Friday, June 22, 2007

Telegraph Column: Cameron's Reshuffle

By this time next week Gordon Brown will have restructured Whitehall and formed his first Cabinet. David Cameron will then rejig his team once he knows who his opponents are. Brown's reshuffle is likely to be radical, with almost half the existing Blair Cabinet expected to retire gracefully or be kicked out of Number 10 screaming.

Cameron hates reshuffles, believing that moving people every year creates disharmony, instability and bad policy. His priority in responding to Brown's team will be to put round pegs in round holes. Cameron's instinct is not to radically alter the look of his team, but only to make changes that are forced by Brown's appointments. Cameron knows, though, that some surprises from Brown might force him to be more radical than he is inclined to be.

William Hague, David Davis and George Osborne will all stay put. In Hague's and Davis's case, any attempt to move them could have dire consequences. Hague loves his current job and has no desire to take on the shadow chancellorship or the party chairmanship. Davis has been the shadow cabinet's most effective media performer at Home Affairs and would not take kindly to being moved.

The only top job where there could be a move is the party chairmanship. After only two years, Francis Maude is the longest-serving chairman since Lord Thorneycroft. He has acted as a lightning rod for Cameron and his internal party reforms are coming to fruition.

Whether he is moved largely depends on whether Cameron wants a chairman who will look after the party organisation, or a rottweiler who will spend most of his time attacking Labour. There is much speculation that Chris Grayling is being groomed for the role. If Maude is dispatched, he would be justified in feeling aggrieved. A lot of what he has done at Conservative HQ is below the radar and only starting to emerge after some serious long-term planning.

Last month there was much speculation that Liam Fox was destined for the chop. He was felt by people around Cameron to have under-performed in his defence portfolio. But the reaction from the party's grassroots to an article in the Sunday Telegraph, predicting his demise, together with an upswing in his attitude, seems to have saved the day.

Another unresolved area is what to do about the Ministry of Justice. Many think David Davis should continue to shadow both Home Affairs and the new ministry, but it is important to reflect the structure of government, and I would expect Cameron to make an overdue promotion and ask shadow attorney general Dominic Grieve to take on the role.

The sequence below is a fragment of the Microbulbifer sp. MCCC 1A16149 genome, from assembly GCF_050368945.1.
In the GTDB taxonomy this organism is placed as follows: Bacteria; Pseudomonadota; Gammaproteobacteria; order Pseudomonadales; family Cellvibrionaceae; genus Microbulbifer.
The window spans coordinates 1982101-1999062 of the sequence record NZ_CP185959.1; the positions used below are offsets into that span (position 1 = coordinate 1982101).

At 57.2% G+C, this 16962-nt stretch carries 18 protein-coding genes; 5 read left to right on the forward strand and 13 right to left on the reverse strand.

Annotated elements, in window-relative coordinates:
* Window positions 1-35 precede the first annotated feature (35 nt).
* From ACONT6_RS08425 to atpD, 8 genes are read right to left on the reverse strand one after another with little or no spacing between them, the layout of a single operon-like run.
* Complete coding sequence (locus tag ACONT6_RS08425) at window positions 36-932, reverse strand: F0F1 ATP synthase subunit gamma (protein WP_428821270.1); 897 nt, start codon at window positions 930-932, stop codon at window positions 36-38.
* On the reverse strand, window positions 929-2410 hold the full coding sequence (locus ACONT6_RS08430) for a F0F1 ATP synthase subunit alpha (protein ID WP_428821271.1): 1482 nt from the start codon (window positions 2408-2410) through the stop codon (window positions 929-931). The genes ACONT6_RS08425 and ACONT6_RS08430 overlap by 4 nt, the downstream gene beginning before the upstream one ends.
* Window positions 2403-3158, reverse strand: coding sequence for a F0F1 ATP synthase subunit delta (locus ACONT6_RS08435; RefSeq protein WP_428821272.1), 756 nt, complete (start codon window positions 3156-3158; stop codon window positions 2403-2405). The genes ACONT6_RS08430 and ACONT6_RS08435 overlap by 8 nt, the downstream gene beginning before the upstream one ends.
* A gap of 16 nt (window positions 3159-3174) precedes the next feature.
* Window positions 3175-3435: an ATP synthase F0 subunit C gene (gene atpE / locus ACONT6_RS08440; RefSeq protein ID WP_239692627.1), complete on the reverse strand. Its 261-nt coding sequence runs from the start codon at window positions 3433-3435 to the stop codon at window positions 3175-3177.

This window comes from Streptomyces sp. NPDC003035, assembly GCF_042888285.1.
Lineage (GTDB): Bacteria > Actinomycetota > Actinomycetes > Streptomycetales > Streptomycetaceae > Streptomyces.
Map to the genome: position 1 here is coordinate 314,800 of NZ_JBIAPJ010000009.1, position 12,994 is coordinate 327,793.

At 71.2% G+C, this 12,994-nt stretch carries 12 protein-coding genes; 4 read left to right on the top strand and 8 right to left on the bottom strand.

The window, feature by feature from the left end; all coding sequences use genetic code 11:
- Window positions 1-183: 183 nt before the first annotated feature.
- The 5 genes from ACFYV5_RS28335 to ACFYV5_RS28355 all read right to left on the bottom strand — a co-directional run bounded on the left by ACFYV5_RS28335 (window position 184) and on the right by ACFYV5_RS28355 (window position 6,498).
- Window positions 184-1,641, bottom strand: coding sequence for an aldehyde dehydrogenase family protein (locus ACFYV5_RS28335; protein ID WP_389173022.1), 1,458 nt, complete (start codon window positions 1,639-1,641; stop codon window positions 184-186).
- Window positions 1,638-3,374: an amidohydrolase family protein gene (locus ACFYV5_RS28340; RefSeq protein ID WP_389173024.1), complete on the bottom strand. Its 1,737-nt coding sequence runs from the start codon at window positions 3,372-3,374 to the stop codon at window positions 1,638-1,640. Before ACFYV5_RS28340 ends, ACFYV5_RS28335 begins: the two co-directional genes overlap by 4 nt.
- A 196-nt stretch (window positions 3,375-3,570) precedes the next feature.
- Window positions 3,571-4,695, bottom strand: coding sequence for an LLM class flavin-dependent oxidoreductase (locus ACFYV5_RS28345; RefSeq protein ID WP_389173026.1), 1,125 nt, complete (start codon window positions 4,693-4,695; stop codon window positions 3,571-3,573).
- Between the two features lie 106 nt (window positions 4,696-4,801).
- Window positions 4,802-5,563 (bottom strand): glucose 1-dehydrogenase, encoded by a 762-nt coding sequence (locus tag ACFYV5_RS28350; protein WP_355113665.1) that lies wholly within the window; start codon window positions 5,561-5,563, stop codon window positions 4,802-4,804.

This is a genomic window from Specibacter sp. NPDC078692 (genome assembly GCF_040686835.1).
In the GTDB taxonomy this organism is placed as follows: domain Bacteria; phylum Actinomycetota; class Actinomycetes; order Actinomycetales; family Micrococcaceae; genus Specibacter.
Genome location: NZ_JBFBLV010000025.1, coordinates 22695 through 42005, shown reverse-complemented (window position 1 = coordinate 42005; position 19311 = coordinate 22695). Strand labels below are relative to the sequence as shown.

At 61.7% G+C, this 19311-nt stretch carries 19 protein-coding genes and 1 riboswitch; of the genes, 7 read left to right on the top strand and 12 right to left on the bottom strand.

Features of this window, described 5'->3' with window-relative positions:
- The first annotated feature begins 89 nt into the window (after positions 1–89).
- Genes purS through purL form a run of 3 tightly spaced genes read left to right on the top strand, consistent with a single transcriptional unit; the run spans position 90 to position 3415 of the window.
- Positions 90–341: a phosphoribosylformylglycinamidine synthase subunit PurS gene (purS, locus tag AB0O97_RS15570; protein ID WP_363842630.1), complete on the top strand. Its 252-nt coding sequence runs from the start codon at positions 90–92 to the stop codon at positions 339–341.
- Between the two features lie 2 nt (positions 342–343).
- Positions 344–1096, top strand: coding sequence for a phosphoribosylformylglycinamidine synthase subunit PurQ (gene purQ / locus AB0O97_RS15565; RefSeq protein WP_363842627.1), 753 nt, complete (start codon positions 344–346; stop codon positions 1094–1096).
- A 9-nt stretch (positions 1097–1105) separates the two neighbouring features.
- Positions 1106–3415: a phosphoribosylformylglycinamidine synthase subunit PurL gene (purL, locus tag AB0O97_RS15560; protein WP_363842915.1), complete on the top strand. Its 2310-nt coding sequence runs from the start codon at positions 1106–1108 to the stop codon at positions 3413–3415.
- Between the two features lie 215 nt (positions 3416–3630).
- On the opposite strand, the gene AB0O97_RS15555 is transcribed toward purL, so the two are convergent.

Brown is expected to beef up the Department of Trade and Industry, giving it the digital switchover from the Department for Culture, Media and Sport and much of the Department for Education's employment brief. This should keep Ed Balls busy, but it might not be enough to satisfy Alan Duncan's craving for a top job. Duncan is becoming one of the party's star performers on TV and he rightly feels better use should be made of him.

There is much speculation about the future of David Willetts. It would be cruel to sack him for doing his leader's bidding, but the hot rumour of the week is that he will be moved rather than fired, and be replaced by Michael Gove. This would make sense if Brown keeps Alan Johnson at education. Willetts performs best when he has an opponent who does not have attack-dog tendencies, and Johnson most certainly does.

Many Conservatives believe that if the party is serious about preparing for government, Cameron should bring in a few greybeards with experience. I'm told they will be disappointed. Cameron believes the only way to fight Brown's Cabinet of new faces is to freshen up his own team with some young, energetic members of the class of 2005. Gove is one, Ed Vaizey might be another and Maria Miller could be the third.

Whoever Cameron promotes, it is his intention to avoid further reshuffles before the election unless events dictate otherwise. This will be his team for government.
Click HERE to read the Telegraph readers' reaction to my article.


The Military Wing Of The BBC said...

Just watching Question time now.
has Peter Hitchens got any more Brothers/Sisters?

David Lindsay said...

Which Lib Dems is Cameron going to offer jobs? Of course, that's a trick question: anyone prepared to accept a job from Cameron, or whom he might ever even consider offering one, must be a Lib Dem, simply by definition.

Peter Hitchens has just outed Andrew Adonis as among the prominent Blairite figures whom the Tories, as the heirs to Blair, have been and are trying to poach.